While alcohol remains the prime culprit in vehicle injuries and deaths, recent statistics indicate that drugs are catching up. In one study of over 20,000 drivers who died shortly after a crash, almost 40% tested positive for alcohol, while nearly 25% tested positive for other drugs. After alcohol, cannabis is the main cause of impaired driving leading to accidents.

Because of the liberalizing of drug laws regarding cannabis, and the relatively new paradigm of medical marijuana, more people are openly using cannabis. Among users, there is a clear belief that driving skills are not affected. The statistics contradict this belief: studies indicate a large increase in the likelihood of injury among drivers who are under the influence of cannabis as compared to nonusers.

Similarly, the prevalence of pain medication—a nationwide epidemic—has had consequences on the road. Medicinal and “recreational” use of opioids are hugely problematic when it comes to operating a motor vehicle: attention, judgment, and reaction time are impaired, and self-assessment of impairment is poor.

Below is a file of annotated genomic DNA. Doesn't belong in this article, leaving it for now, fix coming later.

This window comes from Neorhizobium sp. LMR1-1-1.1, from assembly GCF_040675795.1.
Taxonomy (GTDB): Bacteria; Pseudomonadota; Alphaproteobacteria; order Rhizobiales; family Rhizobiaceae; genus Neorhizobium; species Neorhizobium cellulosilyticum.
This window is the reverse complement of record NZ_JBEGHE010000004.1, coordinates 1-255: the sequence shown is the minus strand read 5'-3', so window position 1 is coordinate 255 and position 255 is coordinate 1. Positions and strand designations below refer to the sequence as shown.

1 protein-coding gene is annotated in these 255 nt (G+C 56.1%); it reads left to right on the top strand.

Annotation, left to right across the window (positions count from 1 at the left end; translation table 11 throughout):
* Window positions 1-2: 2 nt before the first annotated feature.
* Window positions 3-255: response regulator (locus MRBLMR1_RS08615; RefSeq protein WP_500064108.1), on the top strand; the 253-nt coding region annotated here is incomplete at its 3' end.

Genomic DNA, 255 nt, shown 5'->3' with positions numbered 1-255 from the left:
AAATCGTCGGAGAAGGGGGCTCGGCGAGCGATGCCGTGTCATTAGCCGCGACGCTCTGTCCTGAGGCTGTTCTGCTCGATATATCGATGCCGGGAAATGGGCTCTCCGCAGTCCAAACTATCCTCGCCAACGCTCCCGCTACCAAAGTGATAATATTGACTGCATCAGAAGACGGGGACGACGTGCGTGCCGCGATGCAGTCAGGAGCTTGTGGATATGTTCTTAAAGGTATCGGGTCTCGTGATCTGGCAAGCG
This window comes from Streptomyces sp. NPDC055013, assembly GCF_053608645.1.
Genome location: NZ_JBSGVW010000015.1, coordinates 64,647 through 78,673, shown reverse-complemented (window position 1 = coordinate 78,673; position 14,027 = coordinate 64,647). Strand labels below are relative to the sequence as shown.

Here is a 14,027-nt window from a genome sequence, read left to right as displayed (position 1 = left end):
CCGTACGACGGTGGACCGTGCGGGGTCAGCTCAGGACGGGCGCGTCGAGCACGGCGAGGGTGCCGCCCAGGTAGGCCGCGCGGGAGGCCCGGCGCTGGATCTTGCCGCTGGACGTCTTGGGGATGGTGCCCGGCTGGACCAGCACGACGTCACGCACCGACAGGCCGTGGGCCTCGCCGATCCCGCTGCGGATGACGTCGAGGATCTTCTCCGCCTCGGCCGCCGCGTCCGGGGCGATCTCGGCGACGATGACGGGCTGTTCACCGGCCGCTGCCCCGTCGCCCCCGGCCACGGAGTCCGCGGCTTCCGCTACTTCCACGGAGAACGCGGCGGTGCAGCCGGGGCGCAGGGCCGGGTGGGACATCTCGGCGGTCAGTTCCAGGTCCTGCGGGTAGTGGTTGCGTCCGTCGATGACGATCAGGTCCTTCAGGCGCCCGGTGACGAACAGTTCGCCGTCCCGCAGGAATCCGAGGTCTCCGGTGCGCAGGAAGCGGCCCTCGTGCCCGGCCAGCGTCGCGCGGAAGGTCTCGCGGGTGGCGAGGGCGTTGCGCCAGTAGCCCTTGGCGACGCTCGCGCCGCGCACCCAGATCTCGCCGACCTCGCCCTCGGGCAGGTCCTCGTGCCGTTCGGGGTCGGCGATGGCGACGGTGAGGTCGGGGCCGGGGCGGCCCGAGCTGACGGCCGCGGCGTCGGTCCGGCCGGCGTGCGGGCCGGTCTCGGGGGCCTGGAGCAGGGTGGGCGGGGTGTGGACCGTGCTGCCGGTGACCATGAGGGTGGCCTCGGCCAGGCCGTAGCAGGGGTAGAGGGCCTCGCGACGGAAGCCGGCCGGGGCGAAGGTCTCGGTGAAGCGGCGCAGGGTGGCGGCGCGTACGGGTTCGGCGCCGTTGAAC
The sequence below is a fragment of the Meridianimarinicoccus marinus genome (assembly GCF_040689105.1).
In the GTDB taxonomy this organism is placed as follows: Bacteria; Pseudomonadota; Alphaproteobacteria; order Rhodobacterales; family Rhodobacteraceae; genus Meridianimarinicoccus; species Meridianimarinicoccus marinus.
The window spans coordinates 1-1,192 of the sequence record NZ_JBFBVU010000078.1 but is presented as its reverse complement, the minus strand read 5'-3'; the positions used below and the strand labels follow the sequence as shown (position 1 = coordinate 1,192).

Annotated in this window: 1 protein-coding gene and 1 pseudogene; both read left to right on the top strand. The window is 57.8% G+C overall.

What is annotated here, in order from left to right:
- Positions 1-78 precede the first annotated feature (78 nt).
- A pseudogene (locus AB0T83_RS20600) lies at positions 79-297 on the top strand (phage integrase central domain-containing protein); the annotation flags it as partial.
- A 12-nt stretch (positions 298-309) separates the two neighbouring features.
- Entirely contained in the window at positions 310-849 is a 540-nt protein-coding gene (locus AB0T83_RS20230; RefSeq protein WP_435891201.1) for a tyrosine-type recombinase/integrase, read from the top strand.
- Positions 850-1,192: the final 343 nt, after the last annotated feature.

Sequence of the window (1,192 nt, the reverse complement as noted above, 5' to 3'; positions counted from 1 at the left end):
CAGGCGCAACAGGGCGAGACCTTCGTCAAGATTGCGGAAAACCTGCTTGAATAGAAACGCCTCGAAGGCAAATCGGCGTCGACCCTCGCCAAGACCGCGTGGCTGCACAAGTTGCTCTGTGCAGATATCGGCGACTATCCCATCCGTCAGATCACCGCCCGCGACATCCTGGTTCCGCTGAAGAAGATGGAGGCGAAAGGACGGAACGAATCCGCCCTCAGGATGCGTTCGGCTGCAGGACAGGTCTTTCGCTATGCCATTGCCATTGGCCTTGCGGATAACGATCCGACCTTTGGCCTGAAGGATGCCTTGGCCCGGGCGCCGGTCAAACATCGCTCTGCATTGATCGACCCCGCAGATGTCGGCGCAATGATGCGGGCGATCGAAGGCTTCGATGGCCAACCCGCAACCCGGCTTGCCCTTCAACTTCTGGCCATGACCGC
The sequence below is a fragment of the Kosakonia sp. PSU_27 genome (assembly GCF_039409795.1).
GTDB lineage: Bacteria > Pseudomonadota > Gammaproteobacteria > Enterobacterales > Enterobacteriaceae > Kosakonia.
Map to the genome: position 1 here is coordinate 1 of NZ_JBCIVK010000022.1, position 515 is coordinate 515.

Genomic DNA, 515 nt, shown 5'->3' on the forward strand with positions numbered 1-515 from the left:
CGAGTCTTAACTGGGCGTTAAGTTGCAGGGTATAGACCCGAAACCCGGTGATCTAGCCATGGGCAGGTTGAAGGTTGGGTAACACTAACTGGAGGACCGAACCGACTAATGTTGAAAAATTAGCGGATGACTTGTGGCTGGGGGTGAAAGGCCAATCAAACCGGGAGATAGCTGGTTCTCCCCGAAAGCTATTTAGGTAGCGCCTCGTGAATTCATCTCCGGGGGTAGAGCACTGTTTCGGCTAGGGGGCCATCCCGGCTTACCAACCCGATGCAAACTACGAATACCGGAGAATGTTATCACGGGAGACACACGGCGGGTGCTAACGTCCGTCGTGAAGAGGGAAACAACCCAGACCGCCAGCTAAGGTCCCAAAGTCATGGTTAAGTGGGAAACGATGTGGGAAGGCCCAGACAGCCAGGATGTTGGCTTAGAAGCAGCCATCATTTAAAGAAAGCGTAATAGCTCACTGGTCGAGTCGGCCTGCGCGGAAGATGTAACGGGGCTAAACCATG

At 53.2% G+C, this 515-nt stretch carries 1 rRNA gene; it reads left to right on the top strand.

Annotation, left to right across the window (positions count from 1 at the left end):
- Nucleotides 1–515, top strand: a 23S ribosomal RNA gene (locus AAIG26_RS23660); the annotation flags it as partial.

The increase in drugged driving accidents is a matter of concern for public-policy makers and law enforcement officials.

Standards have been set for blood-alcohol levels in field tests; these levels have a reliable correspondence to levels of impairment and consequently can be used for arrests and ascertaining liability. With drugs, however, these levels have not been determined.

Users have different levels of tolerance, presence of drugs does not necessarily equate to impairment, and impairment standards have not been set for various substances. This is complicated by the fact that different categories of substances create different effects, and driving competency is affected in various ways: cannabis, tranquilizers, and opiates affect judgment and slow down reaction time; stimulants (especially amphetamines) tend to generate recklessness and erratic behavior. Drug and alcohol detox in Reno, NV.

Generally, as with alcohol, the more affected by a substance, the less a person will acknowledge the possibility of impairment. Drugged driving accidents are trending upward and public awareness is a necessary first step toward making rational policy decisions.

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